Oakulture: What approach or strategies do you use for creating and maintaining an inclusive space?

DJ Zita: The inclusivity of my events is rooted in my already diverse following that includes youth, the LGBTQi community, and people of color. I employ strategies to embrace all communities through the diverse representation of talent that I book and the avenues I promote the event. My Queendom events at La Pena and Betti Ono have been all-ages, extending my audience to showcase youth performers and to allow the younger generation to witness them.

I have hip-hop in my heart but love for all genres of music. With my Queendom events, I wanted to take it back to hip-hop’s roots by featuring all four elements. I was able to curate a series of these events that featured women beyond the DJ realm, by also inviting MCs, B-girls, and graffiti artists to bless the stage. I’ve used my Queendom events to bring attention to women’s issues and to support the local women’s community by donating a portion of the ticket sales to: a domestic violence shelter, an organization working to end sexual violence, and several organizations that empower young women.

 

Oakulture: What do you wish people knew or understood more about the behind-the-scenes?

DJ Zita: Event production and promotion is hard work! It’s not only very competitive, but it also requires a broad skill-set to be successful: vision, business marketing, networking, negotiation with venues, stage management, flexibility, strong communication, people skills, patience, and creativity. While it requires so much love and commitment, the return is not equivalent. When I successfully held down the BASS monthly residency with a packed club and line down the block  featuring local women DJs, Conscious Daughters, and the amazing DJ Shortee, the club owners ended my night because they “wanted to make more money.”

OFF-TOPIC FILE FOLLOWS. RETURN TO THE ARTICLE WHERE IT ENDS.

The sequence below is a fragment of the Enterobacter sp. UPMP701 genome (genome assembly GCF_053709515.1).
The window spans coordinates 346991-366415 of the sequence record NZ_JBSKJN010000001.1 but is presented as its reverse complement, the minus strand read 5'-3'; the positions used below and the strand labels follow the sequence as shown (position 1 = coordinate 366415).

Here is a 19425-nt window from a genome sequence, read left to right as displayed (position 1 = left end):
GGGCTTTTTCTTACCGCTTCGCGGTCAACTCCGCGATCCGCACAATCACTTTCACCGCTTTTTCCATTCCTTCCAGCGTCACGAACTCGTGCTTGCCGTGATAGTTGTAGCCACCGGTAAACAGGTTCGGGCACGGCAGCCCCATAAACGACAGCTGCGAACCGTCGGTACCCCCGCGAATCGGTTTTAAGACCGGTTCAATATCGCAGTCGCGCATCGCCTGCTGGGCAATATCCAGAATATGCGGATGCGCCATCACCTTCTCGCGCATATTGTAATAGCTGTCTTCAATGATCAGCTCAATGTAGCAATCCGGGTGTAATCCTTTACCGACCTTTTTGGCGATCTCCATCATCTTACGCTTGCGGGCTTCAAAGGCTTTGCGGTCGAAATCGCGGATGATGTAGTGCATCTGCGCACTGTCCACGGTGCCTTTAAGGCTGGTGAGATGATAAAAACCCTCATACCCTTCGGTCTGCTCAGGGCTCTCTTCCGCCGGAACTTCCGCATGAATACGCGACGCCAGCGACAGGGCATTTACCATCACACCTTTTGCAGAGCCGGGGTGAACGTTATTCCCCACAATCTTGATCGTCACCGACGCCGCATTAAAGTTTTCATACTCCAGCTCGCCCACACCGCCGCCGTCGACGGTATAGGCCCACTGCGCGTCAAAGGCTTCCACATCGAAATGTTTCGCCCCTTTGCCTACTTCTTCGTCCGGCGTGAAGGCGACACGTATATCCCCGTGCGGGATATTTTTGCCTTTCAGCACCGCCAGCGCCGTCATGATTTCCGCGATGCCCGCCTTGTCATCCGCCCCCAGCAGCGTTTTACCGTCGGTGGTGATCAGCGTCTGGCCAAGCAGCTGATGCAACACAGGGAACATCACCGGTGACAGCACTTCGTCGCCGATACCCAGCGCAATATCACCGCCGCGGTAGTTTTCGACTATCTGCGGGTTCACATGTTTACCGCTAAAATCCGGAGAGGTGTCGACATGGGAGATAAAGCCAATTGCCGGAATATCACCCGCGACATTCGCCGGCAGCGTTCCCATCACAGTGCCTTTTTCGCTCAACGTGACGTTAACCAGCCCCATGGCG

Oakulture: If you could book anyone, who would it be?

DJ Zita: I dream of booking these queens: Missy Elliott, Erykah Badu, and Sade.
A dream come true for me would be to assemble a crew of the Bay’s fly, fierce, bad-ass women DJs, MCs, dancers, and artists, and we get booked for a world tour.

Follow DJ Zita at:
djzita.com
GoldenSoundscapes.com
Facebook: djzita
Twitter: @djzita
Instagram: @djzita

***

Zita’s Current Monthly DJ Residencies

ESCAPE 4th Fridays
at The Layover, Oakland

ELEVATE 1st Fridays
at John Colins, SF

GOLDEN 3rd Saturdays (since 2006)
with DJ Dmadness
at Laszlo, SF

 

Follow Oakulture by entering your email above
and Like Us on Facebook to keep up.


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Women Runnin It: Interview with Gina Madrid, aka Raw-G

Women Runnin It” features women in dynamic positions of cultural leadership in Oakland. Our first focus in this series brings a spotlight to Oakland female producers and promoters. Usually behind the scenes, these women are the ones bringing your favorite concerts, shows and nights for you to soak in and live the culture of Oakland.  How do they build community and social arts networks? How do they curate a meaningful event or a club party?

At a recent Bahamadia concert at Leo’s produced by Chaney Turner of Social Life Productions, the emcee spoke to the need to be actively engaged in creating inclusive community — a crucial component of a culturally-positive nightlife and cultural arts scene. Important to many of us, particularly women and LGBTQi persons, is the ability to go out at night, share our art, enjoy dancing or conversation and not have to defend our bodies and presence. The promoters who are committed to holding this ground for us and advancing it are bringing female artists, gender fluid and non-ratchet parties, and holding down inclusive, ‘safe’ spaces through curating social arts. They are cultural stewards that we at Oakulture value and support. We think you should too. Check out previous women highlighted in the series, including Candi Martinez, Chaney Turner and Nina Menendez.

***

Gina "Raw-G" Madrid

Gina “Raw-G” Madrid

The latest installment of “Women Runnin It” features Gina Madrid, aka Raw-G. Madrid is the co-founder and director of Steelo Entertainment, a marketing, production and multimedia company, as well as part of the Parish Entertainment Group. She is also a veteran of the international hip-hop movement and a force to be reckoned with on the stage.

Born and raised in Guadalajara, Mexico, Madrid first immigrated to the U.S. in 1999 with her husband Steelo Cesar and son Hugo and settled in Oakland. A founding member of the all-women collective, Mujeres Trabajando — one of Guadalajara’s pioneering hip-hop crews — she learned English by translating hip-hop lyrics from The Fugees, Tupac Shakur and KRS-One.